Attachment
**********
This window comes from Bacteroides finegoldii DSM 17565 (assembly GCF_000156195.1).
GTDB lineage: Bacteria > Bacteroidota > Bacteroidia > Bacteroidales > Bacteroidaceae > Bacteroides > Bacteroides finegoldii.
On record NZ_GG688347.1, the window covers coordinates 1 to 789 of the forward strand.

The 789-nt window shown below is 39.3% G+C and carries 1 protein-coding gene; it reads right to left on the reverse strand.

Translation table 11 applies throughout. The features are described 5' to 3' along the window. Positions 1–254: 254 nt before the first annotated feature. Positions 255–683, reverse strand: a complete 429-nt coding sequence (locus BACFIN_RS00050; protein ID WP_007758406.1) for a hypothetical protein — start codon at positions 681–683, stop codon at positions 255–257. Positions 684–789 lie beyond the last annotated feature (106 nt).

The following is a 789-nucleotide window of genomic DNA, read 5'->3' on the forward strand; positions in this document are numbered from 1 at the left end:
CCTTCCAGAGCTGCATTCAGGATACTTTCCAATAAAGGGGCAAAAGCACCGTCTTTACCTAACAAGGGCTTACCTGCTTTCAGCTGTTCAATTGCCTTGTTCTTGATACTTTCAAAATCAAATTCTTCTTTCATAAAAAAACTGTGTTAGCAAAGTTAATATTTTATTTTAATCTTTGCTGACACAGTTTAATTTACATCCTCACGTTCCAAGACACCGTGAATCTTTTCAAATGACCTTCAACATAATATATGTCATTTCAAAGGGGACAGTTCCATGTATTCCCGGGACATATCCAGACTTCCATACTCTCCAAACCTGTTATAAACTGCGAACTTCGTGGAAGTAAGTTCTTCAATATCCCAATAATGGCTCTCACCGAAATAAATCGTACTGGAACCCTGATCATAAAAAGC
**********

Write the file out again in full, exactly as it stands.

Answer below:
This window comes from Bacteroides finegoldii DSM 17565 (assembly GCF_000156195.1).
GTDB lineage: Bacteria > Bacteroidota > Bacteroidia > Bacteroidales > Bacteroidaceae > Bacteroides > Bacteroides finegoldii.
On record NZ_GG688347.1, the window covers coordinates 1 to 789 of the forward strand.

The 789-nt window shown below is 39.3% G+C and carries 1 protein-coding gene; it reads right to left on the reverse strand.

Translation table 11 applies throughout. The features are described 5' to 3' along the window. Positions 1–254: 254 nt before the first annotated feature. Positions 255–683, reverse strand: a complete 429-nt coding sequence (locus BACFIN_RS00050; protein ID WP_007758406.1) for a hypothetical protein — start codon at positions 681–683, stop codon at positions 255–257. Positions 684–789 lie beyond the last annotated feature (106 nt).

The following is a 789-nucleotide window of genomic DNA, read 5'->3' on the forward strand; positions in this document are numbered from 1 at the left end:
CCTTCCAGAGCTGCATTCAGGATACTTTCCAATAAAGGGGCAAAAGCACCGTCTTTACCTAACAAGGGCTTACCTGCTTTCAGCTGTTCAATTGCCTTGTTCTTGATACTTTCAAAATCAAATTCTTCTTTCATAAAAAAACTGTGTTAGCAAAGTTAATATTTTATTTTAATCTTTGCTGACACAGTTTAATTTACATCCTCACGTTCCAAGACACCGTGAATCTTTTCAAATGACCTTCAACATAATATATGTCATTTCAAAGGGGACAGTTCCATGTATTCCCGGGACATATCCAGACTTCCATACTCTCCAAACCTGTTATAAACTGCGAACTTCGTGGAAGTAAGTTCTTCAATATCCCAATAATGGCTCTCACCGAAATAAATCGTACTGGAACCCTGATCATAAAAAGC